THANK you, Mark Smith, for "explaining" the rainbow flag ("A ban on the LGBT rainbow: how did Scotland get here?", The Herald, March 23). But those of us who have been involved in LGBT equality campaigning for decades know that the facts are different.

The flag has always meant LGBT equality, not just LGB equality. And that solidarity is real. UK research by YouGov a few months ago found that two-thirds of lesbians feel very positively about trans people, and a further 16% feel positively, making 84% in total. Only a tiny 3% feel very negatively and 3% negatively (the remaining 10% were neutral). The vast majority of LGB people support trans equality and inclusion, and trans people have always been an integral part of the struggles for LGB equality too.

Here's another fact: change is difficult. It worries people; people have concerns about what it will mean. It has always been like that, and it's the main reason why it was so hard to get an equal age of consent for gay and bi men, repeal of section 28, civil partnership, equal marriage, and, yes, gender recognition for some trans people in 2004. I know how hard it was: I was involved in all those campaigns and more, as were my trans colleagues. Looking back, these may seem obvious and easy changes to make, but all of them were just as contested as the Gender Recognition Reform Bill is now.

It so happens that fully workable gender recognition laws, like many other European countries already have, and like Holyrood passed 15 months ago, are just the latest front on which the struggle for LGBT equality is being waged. There is nothing new about it being a difficult struggle; we've seen it all before.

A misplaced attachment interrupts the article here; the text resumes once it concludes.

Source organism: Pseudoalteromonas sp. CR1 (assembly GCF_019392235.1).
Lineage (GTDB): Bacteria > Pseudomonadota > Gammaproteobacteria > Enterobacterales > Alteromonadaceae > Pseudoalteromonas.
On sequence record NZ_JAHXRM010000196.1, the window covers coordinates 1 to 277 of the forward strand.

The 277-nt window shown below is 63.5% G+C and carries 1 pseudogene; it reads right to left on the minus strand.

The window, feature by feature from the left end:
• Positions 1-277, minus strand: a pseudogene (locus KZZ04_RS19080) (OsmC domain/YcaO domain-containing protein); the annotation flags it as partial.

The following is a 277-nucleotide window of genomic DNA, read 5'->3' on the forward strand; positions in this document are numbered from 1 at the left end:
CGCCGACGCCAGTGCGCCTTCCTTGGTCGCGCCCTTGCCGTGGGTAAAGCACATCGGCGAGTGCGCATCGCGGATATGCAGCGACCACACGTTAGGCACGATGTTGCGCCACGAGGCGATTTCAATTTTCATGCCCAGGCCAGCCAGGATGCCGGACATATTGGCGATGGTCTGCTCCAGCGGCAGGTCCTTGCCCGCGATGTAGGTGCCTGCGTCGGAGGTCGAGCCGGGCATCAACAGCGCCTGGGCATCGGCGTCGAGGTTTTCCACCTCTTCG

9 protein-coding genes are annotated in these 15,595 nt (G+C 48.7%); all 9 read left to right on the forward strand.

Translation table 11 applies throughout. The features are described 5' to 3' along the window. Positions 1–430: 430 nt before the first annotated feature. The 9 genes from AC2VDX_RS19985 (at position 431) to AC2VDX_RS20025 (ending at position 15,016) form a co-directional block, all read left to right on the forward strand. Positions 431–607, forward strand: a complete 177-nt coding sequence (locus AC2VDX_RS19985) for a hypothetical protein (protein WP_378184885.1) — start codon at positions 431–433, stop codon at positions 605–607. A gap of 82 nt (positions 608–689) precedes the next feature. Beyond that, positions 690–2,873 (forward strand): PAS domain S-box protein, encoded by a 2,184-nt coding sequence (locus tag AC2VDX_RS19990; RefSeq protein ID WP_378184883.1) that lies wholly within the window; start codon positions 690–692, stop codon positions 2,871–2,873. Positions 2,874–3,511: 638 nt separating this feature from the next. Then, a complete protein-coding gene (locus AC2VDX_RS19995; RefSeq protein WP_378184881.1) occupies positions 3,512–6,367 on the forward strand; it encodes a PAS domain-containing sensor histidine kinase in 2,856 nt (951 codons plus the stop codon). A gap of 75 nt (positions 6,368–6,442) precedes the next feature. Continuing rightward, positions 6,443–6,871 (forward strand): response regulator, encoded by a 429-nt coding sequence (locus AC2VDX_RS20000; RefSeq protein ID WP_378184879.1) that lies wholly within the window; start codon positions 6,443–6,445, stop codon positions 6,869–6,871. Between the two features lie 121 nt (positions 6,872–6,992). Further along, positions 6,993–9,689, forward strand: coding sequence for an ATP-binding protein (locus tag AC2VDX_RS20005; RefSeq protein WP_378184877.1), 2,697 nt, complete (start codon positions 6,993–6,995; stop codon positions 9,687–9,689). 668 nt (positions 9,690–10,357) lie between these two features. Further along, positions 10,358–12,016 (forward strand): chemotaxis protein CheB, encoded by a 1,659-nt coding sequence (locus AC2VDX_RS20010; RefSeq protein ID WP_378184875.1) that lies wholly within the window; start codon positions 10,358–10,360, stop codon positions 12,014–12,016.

It will take time; it always does, and along the way there will be rows over the likes of rainbow lanyards. But we will get there, as we did with the previous legal changes, and then people will wonder what all the fuss was about.

Tim Hopkins, Edinburgh.

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Time to move on from GSA

IT is, of course, regrettable that the Art School building is not being replaced (Scotland's '£100m national disgrace'", The Herald, March 25) but is it a disaster? It would be great to keep it and maintain it but it is gone now and we need to move on. It would, if restored, be a building that only a few could see in detail with most viewing the façade in a narrow dark street.

There seems to be a strange reverence paid to inanimate objects.

Take the furore over the Stone of Destiny and the bit that fell off. If my memory serves correctly there is an oft-published black and white picture of the stone being moved being led by a minister in full cassock etc. Graven images and all that ... it's a lump of rock that if it were dropped in a bog would disappear and not be worried about again. Is the king less a king if he didn't sit on a bit of stone?

It is that same with the Art School. It was an unfortunate accident that it was burned down (twice) but it is still a lump of stone. We could build something equally iconic in a more prominent place that could house a Charles Rennie Mackintosh remembrance room (another one).

Let's move on.

Ken Mackay, Glasgow.